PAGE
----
Such lassitude about the day that was supposed to change everything is visible everywhere. Tom Ridge, now retired as homeland security czar, recently went on "The Daily Show" and joined in the yuks about the color-coded alerts. (He also told USA Today this month that orange alerts were sometimes ordered by the administration - as election year approached, anyway - on flimsy grounds and over his objections.) In February, the Office of Management and Budget found that "only four of the 33 homeland security programs it examined were 'effective,' " according to The Washington Post. The prospect of nuclear terrorism remains minimally addressed; instead we must take heart from Kiefer Sutherland's ability to thwart a nuclear missile hurling toward Los Angeles in the season finale of "24." The penetration of the capital's most restricted air space by that errant Cessna - though deemed a "red alert" - was considered such a nonurgent event by the Secret Service that it didn't bother to tell the president, bicycling in Maryland, until after the coast was clear.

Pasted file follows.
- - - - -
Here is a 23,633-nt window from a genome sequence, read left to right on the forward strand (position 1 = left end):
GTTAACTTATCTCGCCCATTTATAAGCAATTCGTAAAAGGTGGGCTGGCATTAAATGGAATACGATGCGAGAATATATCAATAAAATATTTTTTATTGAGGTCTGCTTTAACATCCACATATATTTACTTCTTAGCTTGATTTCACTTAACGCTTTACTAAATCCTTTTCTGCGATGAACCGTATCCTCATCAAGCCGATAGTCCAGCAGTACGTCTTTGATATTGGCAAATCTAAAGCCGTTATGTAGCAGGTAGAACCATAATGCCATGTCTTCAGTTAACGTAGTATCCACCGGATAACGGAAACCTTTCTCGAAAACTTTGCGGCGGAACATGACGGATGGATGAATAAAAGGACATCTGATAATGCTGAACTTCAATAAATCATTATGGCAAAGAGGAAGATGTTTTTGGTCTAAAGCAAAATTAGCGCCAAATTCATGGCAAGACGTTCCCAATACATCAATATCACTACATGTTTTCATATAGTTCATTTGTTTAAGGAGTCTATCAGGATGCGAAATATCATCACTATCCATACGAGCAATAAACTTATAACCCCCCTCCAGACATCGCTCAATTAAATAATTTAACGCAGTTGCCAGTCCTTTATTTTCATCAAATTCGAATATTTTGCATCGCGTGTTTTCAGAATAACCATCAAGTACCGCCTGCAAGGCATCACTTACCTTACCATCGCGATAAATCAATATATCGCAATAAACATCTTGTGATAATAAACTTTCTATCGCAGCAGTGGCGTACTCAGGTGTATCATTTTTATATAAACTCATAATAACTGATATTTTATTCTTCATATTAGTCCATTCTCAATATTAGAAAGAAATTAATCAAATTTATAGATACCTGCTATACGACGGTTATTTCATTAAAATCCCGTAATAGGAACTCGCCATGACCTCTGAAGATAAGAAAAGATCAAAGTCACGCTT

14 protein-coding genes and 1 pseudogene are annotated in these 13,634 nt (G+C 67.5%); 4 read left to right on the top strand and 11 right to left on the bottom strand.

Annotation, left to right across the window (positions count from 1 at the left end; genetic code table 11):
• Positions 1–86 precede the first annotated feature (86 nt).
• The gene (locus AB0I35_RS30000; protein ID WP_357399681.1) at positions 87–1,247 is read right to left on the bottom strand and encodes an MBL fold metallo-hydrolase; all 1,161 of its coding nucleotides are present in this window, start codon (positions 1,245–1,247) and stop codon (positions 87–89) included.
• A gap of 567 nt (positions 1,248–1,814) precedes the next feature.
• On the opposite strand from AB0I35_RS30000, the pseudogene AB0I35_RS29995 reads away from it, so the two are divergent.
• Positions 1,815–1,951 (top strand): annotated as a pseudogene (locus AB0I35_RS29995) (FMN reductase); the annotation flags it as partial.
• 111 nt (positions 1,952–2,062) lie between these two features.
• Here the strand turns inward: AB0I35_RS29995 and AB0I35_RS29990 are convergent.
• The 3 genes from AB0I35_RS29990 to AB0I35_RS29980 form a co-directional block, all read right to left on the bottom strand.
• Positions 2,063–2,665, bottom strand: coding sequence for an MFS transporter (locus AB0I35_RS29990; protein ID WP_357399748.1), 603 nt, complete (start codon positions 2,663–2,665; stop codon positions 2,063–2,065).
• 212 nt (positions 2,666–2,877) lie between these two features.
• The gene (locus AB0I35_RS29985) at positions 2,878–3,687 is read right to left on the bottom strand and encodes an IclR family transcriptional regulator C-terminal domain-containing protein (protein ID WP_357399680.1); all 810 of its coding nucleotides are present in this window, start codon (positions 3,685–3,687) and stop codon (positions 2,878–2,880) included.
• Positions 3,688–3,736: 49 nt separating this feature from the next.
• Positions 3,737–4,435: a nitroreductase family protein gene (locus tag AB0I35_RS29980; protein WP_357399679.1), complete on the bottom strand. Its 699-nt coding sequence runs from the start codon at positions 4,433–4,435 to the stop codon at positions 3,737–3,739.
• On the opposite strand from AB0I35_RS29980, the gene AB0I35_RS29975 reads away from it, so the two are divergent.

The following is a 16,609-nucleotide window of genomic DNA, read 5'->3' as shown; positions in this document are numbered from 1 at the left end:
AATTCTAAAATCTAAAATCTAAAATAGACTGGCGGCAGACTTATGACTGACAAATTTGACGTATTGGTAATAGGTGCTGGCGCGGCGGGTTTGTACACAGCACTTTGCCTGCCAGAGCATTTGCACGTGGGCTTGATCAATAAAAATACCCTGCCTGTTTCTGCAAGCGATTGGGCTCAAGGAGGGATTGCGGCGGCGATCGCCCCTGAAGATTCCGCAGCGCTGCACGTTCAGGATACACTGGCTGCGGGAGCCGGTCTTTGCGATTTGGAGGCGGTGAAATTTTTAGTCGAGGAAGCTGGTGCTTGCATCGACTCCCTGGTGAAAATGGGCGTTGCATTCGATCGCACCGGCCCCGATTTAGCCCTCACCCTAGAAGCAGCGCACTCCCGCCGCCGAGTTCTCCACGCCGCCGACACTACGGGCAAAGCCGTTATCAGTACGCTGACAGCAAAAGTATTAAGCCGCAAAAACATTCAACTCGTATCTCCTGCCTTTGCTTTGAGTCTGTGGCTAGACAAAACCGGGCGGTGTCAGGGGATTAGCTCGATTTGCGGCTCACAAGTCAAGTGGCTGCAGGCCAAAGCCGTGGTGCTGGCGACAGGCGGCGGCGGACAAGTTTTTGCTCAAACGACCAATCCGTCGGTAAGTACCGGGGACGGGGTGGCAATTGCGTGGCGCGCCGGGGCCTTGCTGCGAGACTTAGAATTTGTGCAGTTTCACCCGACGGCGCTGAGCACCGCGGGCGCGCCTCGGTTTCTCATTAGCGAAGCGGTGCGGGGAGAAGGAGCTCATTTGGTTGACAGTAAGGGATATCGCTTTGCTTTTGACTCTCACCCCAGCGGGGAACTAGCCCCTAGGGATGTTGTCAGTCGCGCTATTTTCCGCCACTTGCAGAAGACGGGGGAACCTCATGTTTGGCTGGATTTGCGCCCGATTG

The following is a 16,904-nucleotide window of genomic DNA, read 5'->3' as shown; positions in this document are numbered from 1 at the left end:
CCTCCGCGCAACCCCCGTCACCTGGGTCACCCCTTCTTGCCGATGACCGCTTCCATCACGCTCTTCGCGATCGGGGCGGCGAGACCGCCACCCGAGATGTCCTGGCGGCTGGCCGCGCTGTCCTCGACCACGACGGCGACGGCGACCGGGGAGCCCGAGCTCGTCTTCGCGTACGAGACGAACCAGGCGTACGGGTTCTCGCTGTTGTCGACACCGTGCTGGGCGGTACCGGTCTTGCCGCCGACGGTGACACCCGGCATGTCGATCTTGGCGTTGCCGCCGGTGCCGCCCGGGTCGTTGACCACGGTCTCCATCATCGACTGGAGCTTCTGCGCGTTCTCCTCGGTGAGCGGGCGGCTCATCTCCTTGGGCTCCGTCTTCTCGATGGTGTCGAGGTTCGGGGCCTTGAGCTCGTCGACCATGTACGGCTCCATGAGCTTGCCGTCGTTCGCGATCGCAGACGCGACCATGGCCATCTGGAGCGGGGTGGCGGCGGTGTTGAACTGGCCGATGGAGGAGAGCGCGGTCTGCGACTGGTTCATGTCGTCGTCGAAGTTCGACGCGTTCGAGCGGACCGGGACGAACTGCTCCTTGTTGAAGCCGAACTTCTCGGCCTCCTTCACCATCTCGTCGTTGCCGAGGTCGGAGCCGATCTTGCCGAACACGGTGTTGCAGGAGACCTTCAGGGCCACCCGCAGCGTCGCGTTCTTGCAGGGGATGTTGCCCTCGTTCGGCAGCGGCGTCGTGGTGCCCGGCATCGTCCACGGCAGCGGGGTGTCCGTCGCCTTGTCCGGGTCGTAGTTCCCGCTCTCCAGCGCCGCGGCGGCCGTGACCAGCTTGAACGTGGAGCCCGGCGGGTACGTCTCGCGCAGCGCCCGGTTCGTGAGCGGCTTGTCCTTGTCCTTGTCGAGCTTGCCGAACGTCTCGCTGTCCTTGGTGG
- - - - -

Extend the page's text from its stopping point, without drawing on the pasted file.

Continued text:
But what has most separated America from the old exigencies of 9/11 - and therefore from the fate of ground zero - is, at long last, the decoupling of the war on terror from the war on Iraq. The myth fostered by the administration that Saddam Hussein conspired in the 9/11 attacks is finally dead and so, apparently, is the parallel myth that Iraqis were among that day's hijackers. Our initial, post-9/11 war against Al Qaeda - the swift and decisive victory over the Taliban - is now seen as both a discrete event and ancient history (as is the hope of nailing Osama bin Laden dead or alive); Afghanistan itself has fallen off the American radar screen except as a site for burgeoning poppy production and the deaths of detainees in American custody. In its place stands only the war in Iraq, which is increasingly seen as an add-on to the war provoked by 9/11 and whose unpopularity grows by the day.